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OLYMPIA — Supporters of Referendum 74, the state ballot measure that would legalize same-sex marriage, are declaring victory this afternoon, even before any more ballots are counted from the general election.
Opponents say they aren't conceding.
Washington United for Marriage scheduled an afternoon press conference to say that their analysis shows victory at hand. Spokesman Andy Grow said the campaign had "some of the best minds available" analyze the numbers from last night's ballot count and compare them with long-time voting trends. Based on the strong vote in King County, and the ballots that are likely still coming in, the lead will hold up, Grow said.
That statement prompted congratulations from other supporters, such as Gov. Chris Gregoire and state Sen. Ed Murray, D-Seattle, but skepticism from Preserve Marriage Washington, which spearheaded the opposition.
There hadn't been any new ballots counted since midnight,when WUM supporters described themselves as "cautiously optimistic" but urged patience, Andy Chip of Preserve Marriage said.
Opponents are still behind about 3.5 percentage points, with an estimated 1.3 million ballots still to count. "Although the math is difficult, there remains a path to victory," Chip said.
So what happens if the trends turn around in later ballot counts? "We will issue another statement," Grow said. "But we don't think that's going to happen."
For the record, Spin Control isn't ready to call this race yet, although it is clear that supporters are in a much better position than opponents.
OLYMPIA — T-Mobile dialed in support of the ballot measure that would legalize same-sex marriage in Washington state.
The cellphone service is giving $25,000 to the main campaign to pass Referendum 74, Washington United for Marriage.
The company said in a press release it was part of "a long-standing focus on creating an inclusive workplace environment for our employees."
It's a big donation, but not among the top 10 for the yes campaign, which has about $5.8 million with the T-Mobile money added in.
Preserve Marriage Washington, the primary no campaign, has slightly under $440,000.
Spokane’s Catholic bishop is urging members of his diocese to vote against the same-sex marriage law that will appear on the Nov. 6 ballot.
In a letter to parishioners available at weekend services, The Rev. Blase Cupich contends that if Referendum 74 passes, it will redefine marriage and create “a major shift in an institution that serves as the foundation stone of society.” He called same-sex marriage a passionate issue, and called for respectful debate that would “generate light rather than heat.”
Zach Silk, campaign manager for the pro-referendum group Washington United for Marriage, said Cupich’s letter comes as no surprise, because the U.S. Council of Catholic Bishops has a long-standing opposition to same-sex marriage. Seattle Archbishop J. Peter Sartrain urged Catholics in that archdiocese to sign the petitions to put Ref. 74 on the ballot, Silk noted.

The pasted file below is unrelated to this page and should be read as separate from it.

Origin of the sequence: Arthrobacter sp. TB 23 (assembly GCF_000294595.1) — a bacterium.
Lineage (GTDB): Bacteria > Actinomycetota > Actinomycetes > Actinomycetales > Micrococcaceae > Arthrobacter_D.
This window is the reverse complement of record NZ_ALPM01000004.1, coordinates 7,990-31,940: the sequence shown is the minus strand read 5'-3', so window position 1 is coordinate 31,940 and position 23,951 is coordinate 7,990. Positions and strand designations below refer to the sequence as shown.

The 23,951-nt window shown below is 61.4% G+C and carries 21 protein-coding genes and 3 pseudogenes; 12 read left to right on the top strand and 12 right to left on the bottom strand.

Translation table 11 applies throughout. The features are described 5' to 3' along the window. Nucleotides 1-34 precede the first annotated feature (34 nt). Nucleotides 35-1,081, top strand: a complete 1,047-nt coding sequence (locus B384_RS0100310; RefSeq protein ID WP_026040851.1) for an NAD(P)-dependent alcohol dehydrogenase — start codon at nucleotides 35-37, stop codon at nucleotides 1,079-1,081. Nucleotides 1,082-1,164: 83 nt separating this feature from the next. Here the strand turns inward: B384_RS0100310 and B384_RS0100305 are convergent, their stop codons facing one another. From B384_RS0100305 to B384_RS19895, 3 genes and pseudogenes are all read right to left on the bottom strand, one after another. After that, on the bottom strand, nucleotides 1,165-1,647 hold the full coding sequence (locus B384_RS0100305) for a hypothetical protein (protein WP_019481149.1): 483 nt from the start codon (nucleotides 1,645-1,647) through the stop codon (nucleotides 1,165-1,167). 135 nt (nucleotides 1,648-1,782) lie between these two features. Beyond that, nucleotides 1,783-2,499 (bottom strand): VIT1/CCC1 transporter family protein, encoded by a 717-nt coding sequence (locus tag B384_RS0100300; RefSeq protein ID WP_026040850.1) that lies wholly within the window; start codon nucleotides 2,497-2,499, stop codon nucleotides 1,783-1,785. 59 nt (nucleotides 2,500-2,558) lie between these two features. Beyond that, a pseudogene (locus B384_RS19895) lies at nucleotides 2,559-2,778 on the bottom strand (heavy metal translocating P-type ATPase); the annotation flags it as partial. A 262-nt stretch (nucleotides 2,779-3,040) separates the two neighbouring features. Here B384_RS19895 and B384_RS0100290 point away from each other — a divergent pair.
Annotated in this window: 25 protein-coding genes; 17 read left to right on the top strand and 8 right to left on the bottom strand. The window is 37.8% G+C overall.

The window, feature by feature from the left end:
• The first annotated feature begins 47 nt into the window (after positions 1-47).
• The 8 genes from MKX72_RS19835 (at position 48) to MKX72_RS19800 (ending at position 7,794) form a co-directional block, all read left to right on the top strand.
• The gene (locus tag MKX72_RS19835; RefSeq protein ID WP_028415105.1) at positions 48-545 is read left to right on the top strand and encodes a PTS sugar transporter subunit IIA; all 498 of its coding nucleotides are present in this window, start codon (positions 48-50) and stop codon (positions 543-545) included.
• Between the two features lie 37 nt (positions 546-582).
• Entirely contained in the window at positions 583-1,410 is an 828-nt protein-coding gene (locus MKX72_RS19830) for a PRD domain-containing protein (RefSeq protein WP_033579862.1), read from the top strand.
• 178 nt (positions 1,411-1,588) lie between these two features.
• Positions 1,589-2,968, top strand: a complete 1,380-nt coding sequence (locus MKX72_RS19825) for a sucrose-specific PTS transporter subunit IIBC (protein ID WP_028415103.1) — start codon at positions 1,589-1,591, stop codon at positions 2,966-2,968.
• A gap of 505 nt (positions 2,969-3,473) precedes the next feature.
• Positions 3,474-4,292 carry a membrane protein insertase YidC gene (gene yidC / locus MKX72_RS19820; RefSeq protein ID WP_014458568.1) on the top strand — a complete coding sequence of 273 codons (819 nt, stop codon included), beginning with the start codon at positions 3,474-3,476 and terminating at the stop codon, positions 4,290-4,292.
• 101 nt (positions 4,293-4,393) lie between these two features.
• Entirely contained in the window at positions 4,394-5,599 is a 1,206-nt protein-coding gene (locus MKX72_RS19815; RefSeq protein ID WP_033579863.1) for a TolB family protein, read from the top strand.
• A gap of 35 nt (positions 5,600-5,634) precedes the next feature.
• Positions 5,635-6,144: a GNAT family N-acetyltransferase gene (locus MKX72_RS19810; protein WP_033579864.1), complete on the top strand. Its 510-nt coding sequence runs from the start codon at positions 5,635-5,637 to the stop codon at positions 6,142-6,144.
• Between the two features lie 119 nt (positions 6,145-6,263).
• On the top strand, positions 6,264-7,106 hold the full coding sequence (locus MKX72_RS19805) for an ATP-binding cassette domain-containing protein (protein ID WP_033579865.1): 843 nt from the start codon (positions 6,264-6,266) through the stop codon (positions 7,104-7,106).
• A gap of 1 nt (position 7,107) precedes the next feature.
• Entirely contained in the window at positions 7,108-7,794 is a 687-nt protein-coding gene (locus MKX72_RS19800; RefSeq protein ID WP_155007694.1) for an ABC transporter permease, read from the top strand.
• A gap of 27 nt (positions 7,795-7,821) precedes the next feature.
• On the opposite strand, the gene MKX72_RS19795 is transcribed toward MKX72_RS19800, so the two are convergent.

But lay Catholics don’t necessarily agree with their clergy on the issue, he said. . .
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OLYMPIA — Supporters of a ballot measure to ratify same-sex marriage in Washington state received $2.5 million from the founder of Amazon.com, the campaign announced today.
Washington United for Marriage, which is pushing Referendum 74 on the Nov. 6 ballot, announced the contribution from Jeff and Mackenzie Bezos this morning. A spokesman said it was the largest single donation to a campaign to legalize same-sex marriage in the country.
It also more than doubles the campaign's total contributions, to about $4.8 million and shows continuing support from the state's high-tech executives. The campaign has also received contributions of $100,000 each from Microsoft's Bill Gates and Steve Ballmer.
Preserve Marriage Washington, the group that gathered signatures to put the measure on the ballot and is urging a no vote to block same sex-marriage, has reported about $250,000 in contributions.
The Washington Legislature passed a bill legalizing marriage between same-sex couples early this year and it was signed by Gov. Chris Gregoire, who had announced her support for the change before the session started. But opponents quickly filed a referendum and gathered the needed signatures, placing the law on hold.
Six states — Connecticut, Iowa, Massachusetts, New Hampshire, New York and Vermont — as well as Washington, D.C., have passed laws legalizing same-sex marriage, but no state has approved it through a ballot measure. Washington, Maryland and Maine have same-sex marriage proposals on statewide ballots this fall.